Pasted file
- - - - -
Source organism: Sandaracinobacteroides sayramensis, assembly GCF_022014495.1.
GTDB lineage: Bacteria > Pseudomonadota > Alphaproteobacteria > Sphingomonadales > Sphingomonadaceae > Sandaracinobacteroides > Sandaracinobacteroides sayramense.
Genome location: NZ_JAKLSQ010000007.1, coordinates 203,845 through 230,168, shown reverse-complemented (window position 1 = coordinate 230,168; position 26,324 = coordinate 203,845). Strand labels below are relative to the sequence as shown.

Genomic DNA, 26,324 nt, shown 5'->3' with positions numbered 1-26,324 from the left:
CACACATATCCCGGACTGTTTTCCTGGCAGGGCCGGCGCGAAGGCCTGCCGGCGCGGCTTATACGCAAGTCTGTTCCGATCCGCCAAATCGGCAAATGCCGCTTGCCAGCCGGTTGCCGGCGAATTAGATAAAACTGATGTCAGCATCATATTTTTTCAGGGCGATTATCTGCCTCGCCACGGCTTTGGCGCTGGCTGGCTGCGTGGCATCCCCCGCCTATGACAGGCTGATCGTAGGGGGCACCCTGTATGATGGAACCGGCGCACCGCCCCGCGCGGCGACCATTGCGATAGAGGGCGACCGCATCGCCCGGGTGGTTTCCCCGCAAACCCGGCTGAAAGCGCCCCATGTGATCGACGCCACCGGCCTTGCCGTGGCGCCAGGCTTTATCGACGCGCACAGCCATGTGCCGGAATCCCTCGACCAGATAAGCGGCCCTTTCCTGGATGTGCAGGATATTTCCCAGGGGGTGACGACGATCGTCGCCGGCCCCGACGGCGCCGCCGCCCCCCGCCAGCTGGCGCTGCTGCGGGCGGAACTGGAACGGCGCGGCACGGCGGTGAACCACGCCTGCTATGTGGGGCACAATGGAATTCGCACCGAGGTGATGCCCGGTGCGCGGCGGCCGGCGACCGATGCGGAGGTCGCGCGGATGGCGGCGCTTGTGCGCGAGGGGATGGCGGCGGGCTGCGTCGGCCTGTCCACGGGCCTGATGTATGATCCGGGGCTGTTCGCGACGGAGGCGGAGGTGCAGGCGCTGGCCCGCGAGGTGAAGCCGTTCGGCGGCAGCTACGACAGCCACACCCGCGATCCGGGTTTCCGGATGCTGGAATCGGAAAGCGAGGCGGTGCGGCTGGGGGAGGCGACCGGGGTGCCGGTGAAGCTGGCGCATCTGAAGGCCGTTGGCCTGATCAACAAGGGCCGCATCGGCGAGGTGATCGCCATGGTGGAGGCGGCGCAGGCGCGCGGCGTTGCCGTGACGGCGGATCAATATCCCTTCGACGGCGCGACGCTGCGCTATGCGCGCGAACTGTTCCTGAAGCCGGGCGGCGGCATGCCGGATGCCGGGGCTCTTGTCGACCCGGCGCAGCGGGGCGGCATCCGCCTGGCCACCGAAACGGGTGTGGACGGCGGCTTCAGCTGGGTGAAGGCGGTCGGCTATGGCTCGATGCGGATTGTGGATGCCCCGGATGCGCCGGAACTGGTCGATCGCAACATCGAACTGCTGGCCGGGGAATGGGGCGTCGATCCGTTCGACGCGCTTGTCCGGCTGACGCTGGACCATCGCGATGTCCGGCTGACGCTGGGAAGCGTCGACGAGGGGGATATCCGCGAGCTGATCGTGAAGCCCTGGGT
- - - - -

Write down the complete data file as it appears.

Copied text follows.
Source organism: Sandaracinobacteroides sayramensis, assembly GCF_022014495.1.
GTDB lineage: Bacteria > Pseudomonadota > Alphaproteobacteria > Sphingomonadales > Sphingomonadaceae > Sandaracinobacteroides > Sandaracinobacteroides sayramense.
Genome location: NZ_JAKLSQ010000007.1, coordinates 203,845 through 230,168, shown reverse-complemented (window position 1 = coordinate 230,168; position 26,324 = coordinate 203,845). Strand labels below are relative to the sequence as shown.

Genomic DNA, 26,324 nt, shown 5'->3' with positions numbered 1-26,324 from the left:
CACACATATCCCGGACTGTTTTCCTGGCAGGGCCGGCGCGAAGGCCTGCCGGCGCGGCTTATACGCAAGTCTGTTCCGATCCGCCAAATCGGCAAATGCCGCTTGCCAGCCGGTTGCCGGCGAATTAGATAAAACTGATGTCAGCATCATATTTTTTCAGGGCGATTATCTGCCTCGCCACGGCTTTGGCGCTGGCTGGCTGCGTGGCATCCCCCGCCTATGACAGGCTGATCGTAGGGGGCACCCTGTATGATGGAACCGGCGCACCGCCCCGCGCGGCGACCATTGCGATAGAGGGCGACCGCATCGCCCGGGTGGTTTCCCCGCAAACCCGGCTGAAAGCGCCCCATGTGATCGACGCCACCGGCCTTGCCGTGGCGCCAGGCTTTATCGACGCGCACAGCCATGTGCCGGAATCCCTCGACCAGATAAGCGGCCCTTTCCTGGATGTGCAGGATATTTCCCAGGGGGTGACGACGATCGTCGCCGGCCCCGACGGCGCCGCCGCCCCCCGCCAGCTGGCGCTGCTGCGGGCGGAACTGGAACGGCGCGGCACGGCGGTGAACCACGCCTGCTATGTGGGGCACAATGGAATTCGCACCGAGGTGATGCCCGGTGCGCGGCGGCCGGCGACCGATGCGGAGGTCGCGCGGATGGCGGCGCTTGTGCGCGAGGGGATGGCGGCGGGCTGCGTCGGCCTGTCCACGGGCCTGATGTATGATCCGGGGCTGTTCGCGACGGAGGCGGAGGTGCAGGCGCTGGCCCGCGAGGTGAAGCCGTTCGGCGGCAGCTACGACAGCCACACCCGCGATCCGGGTTTCCGGATGCTGGAATCGGAAAGCGAGGCGGTGCGGCTGGGGGAGGCGACCGGGGTGCCGGTGAAGCTGGCGCATCTGAAGGCCGTTGGCCTGATCAACAAGGGCCGCATCGGCGAGGTGATCGCCATGGTGGAGGCGGCGCAGGCGCGCGGCGTTGCCGTGACGGCGGATCAATATCCCTTCGACGGCGCGACGCTGCGCTATGCGCGCGAACTGTTCCTGAAGCCGGGCGGCGGCATGCCGGATGCCGGGGCTCTTGTCGACCCGGCGCAGCGGGGCGGCATCCGCCTGGCCACCGAAACGGGTGTGGACGGCGGCTTCAGCTGGGTGAAGGCGGTCGGCTATGGCTCGATGCGGATTGTGGATGCCCCGGATGCGCCGGAACTGGTCGATCGCAACATCGAACTGCTGGCCGGGGAATGGGGCGTCGATCCGTTCGACGCGCTTGTCCGGCTGACGCTGGACCATCGCGATGTCCGGCTGACGCTGGGAAGCGTCGACGAGGGGGATATCCGCGAGCTGATCGTGAAGCCCTGGGT